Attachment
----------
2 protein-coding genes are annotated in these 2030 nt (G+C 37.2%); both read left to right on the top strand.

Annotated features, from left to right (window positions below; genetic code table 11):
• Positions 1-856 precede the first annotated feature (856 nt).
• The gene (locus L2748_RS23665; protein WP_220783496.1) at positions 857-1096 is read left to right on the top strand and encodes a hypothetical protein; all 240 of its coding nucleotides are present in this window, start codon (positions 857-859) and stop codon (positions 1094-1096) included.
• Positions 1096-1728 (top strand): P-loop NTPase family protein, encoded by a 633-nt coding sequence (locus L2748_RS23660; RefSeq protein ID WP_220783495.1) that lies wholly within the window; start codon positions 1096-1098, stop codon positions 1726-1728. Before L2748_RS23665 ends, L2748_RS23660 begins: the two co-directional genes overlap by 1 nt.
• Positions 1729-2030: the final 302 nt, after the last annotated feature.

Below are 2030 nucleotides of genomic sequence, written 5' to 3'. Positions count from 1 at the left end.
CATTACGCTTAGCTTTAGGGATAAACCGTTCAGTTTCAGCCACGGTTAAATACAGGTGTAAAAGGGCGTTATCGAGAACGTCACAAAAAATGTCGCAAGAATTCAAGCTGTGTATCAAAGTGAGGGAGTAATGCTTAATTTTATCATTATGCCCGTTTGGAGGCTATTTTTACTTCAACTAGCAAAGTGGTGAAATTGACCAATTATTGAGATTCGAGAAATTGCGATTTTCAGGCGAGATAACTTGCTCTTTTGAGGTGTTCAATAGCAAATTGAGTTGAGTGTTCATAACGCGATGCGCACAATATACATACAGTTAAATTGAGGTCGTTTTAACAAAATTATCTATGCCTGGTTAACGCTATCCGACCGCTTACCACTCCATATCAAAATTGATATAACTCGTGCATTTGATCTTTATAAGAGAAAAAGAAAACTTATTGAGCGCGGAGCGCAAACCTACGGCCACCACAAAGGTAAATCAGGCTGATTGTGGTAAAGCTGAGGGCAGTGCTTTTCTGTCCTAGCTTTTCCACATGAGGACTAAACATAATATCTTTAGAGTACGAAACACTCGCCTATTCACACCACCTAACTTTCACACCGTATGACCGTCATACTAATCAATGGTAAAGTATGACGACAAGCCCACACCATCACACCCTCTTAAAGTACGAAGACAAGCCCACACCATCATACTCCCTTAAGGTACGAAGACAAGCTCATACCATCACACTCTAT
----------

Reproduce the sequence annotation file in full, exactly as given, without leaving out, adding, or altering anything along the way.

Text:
2 protein-coding genes are annotated in these 2030 nt (G+C 37.2%); both read left to right on the top strand.

Annotated features, from left to right (window positions below; genetic code table 11):
• Positions 1-856 precede the first annotated feature (856 nt).
• The gene (locus L2748_RS23665; protein WP_220783496.1) at positions 857-1096 is read left to right on the top strand and encodes a hypothetical protein; all 240 of its coding nucleotides are present in this window, start codon (positions 857-859) and stop codon (positions 1094-1096) included.
• Positions 1096-1728 (top strand): P-loop NTPase family protein, encoded by a 633-nt coding sequence (locus L2748_RS23660; RefSeq protein ID WP_220783495.1) that lies wholly within the window; start codon positions 1096-1098, stop codon positions 1726-1728. Before L2748_RS23665 ends, L2748_RS23660 begins: the two co-directional genes overlap by 1 nt.
• Positions 1729-2030: the final 302 nt, after the last annotated feature.

Below are 2030 nucleotides of genomic sequence, written 5' to 3'. Positions count from 1 at the left end.
CATTACGCTTAGCTTTAGGGATAAACCGTTCAGTTTCAGCCACGGTTAAATACAGGTGTAAAAGGGCGTTATCGAGAACGTCACAAAAAATGTCGCAAGAATTCAAGCTGTGTATCAAAGTGAGGGAGTAATGCTTAATTTTATCATTATGCCCGTTTGGAGGCTATTTTTACTTCAACTAGCAAAGTGGTGAAATTGACCAATTATTGAGATTCGAGAAATTGCGATTTTCAGGCGAGATAACTTGCTCTTTTGAGGTGTTCAATAGCAAATTGAGTTGAGTGTTCATAACGCGATGCGCACAATATACATACAGTTAAATTGAGGTCGTTTTAACAAAATTATCTATGCCTGGTTAACGCTATCCGACCGCTTACCACTCCATATCAAAATTGATATAACTCGTGCATTTGATCTTTATAAGAGAAAAAGAAAACTTATTGAGCGCGGAGCGCAAACCTACGGCCACCACAAAGGTAAATCAGGCTGATTGTGGTAAAGCTGAGGGCAGTGCTTTTCTGTCCTAGCTTTTCCACATGAGGACTAAACATAATATCTTTAGAGTACGAAACACTCGCCTATTCACACCACCTAACTTTCACACCGTATGACCGTCATACTAATCAATGGTAAAGTATGACGACAAGCCCACACCATCACACCCTCTTAAAGTACGAAGACAAGCCCACACCATCATACTCCCTTAAGGTACGAAGACAAGCTCATACCATCACACTCTAT